Compared to peritonsillolith which was almost unheard of until few decades back, tonsillolith has been reported as early as 1560.1,3,4 Most tonsillolith were found in the tonsillar tissue (69.7%) followed by tonsillar fossa (21.2%) and lastly palate (9%).2 One of the largest tonsillolith ever reported in the literature measured up to 4.1cm×2.1cm while the heaviest weighted up to 42g.2 However, not much data can be found for the measurement of peritonsillolith. The largest peritonsillolith reported in literature was 2.8cm×2.0cm in 2003, hence making this case to be one of the largest to date.4

Tonsil stone mostly contain calcium salt with occasional minerals such as phosphorus, ammonia and magnesium.1 This concentrated substance is not just a stone but a living biofilm as it contain infectious agents such as fungi and bacteria which is not surprising as some authors believe that tonsillolith may be a sequelae of recurrent or chronic infection.5,6 A large stone however may come from calcification of previous peritonsillar abscess, which may be the etiopathogenesis of our case as this patient recalled having an episode of severe sore throat before without procedural history such as aspiration or incision and drainage.7 Other less feasible theories include stagnation of minor salivary gland flow and possible involvement of ectopic tonsillar tissue leading to stone formation.6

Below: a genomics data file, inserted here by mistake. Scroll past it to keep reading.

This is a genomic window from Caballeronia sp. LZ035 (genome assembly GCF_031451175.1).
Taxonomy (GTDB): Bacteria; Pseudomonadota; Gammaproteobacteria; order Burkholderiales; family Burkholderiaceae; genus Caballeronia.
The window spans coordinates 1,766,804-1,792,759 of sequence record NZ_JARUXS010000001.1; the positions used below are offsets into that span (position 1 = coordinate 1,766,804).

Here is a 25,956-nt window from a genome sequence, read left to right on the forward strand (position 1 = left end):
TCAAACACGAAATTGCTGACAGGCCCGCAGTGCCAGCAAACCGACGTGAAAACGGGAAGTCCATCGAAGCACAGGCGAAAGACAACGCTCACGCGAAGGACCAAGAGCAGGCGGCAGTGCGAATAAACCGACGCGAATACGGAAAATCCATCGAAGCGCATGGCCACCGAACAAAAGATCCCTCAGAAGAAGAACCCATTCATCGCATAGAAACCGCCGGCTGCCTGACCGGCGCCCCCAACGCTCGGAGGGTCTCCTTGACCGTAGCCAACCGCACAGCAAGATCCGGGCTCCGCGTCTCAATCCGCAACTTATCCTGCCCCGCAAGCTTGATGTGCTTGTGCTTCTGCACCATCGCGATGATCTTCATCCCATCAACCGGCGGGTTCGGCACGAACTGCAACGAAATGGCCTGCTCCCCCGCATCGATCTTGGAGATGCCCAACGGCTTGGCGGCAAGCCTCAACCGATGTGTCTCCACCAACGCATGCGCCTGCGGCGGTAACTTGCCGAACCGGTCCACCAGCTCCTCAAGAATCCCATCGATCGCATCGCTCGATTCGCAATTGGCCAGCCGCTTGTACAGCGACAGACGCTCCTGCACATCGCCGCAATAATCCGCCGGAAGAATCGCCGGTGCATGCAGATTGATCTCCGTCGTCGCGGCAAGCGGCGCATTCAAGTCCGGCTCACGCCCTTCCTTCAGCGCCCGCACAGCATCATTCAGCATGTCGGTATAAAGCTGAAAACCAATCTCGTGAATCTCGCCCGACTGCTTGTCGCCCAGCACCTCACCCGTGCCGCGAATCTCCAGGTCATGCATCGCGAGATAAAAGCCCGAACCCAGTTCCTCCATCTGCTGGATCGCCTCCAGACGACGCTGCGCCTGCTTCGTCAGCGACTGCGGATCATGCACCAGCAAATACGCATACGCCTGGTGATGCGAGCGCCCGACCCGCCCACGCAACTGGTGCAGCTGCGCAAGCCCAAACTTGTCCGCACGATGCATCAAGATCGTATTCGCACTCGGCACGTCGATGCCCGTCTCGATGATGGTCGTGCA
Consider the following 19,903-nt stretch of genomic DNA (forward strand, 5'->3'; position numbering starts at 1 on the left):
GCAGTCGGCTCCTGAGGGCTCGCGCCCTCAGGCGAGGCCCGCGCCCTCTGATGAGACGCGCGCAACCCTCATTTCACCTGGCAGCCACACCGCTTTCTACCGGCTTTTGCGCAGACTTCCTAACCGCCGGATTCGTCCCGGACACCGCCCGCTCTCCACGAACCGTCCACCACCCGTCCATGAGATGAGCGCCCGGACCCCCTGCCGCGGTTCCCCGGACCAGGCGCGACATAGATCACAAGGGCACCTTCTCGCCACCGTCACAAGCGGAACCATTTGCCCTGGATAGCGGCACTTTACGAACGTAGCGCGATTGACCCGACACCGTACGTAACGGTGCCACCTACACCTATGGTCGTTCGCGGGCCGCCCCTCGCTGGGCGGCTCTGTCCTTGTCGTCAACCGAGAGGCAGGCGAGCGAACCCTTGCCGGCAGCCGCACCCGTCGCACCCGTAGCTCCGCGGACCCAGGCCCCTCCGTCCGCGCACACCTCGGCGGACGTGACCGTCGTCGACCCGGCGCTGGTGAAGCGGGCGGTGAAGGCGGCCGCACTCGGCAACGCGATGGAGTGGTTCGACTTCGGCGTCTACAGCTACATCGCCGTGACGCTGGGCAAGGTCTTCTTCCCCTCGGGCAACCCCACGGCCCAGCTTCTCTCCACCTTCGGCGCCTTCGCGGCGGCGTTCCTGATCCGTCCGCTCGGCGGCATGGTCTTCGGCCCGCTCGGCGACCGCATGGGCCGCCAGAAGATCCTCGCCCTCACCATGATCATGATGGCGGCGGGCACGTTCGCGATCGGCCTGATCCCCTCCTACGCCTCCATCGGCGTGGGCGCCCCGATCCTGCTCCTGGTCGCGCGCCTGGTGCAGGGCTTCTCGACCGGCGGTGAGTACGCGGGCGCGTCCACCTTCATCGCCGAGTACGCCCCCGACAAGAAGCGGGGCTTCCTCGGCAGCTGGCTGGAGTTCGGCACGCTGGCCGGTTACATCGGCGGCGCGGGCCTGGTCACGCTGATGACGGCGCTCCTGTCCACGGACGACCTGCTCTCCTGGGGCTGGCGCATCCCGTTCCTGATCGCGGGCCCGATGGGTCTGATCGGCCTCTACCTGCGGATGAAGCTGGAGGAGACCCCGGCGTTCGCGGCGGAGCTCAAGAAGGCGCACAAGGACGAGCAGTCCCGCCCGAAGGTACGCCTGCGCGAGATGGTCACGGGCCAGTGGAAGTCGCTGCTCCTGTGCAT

Patients with tonsillolith can present with a myriad of symptoms thus may pose as difficulty in diagnosis especially in cases where the calculi are not visible. Some patients may present with only unilateral tonsillar hypertrophy as the chief complaint. A study done on pediatric population found that unilateral tonsillar hypertrophy may just be an illusion due to depth difference of tonsillar fossa and may not indicate malignancy especially in the absence of sinister complaint or finding such as constitutional symptoms and cervical lymphadenopathy.8 However, in adult group, the list of differential diagnoses should always include lymphomas, squamous cell carcinomas and metastatic disease.9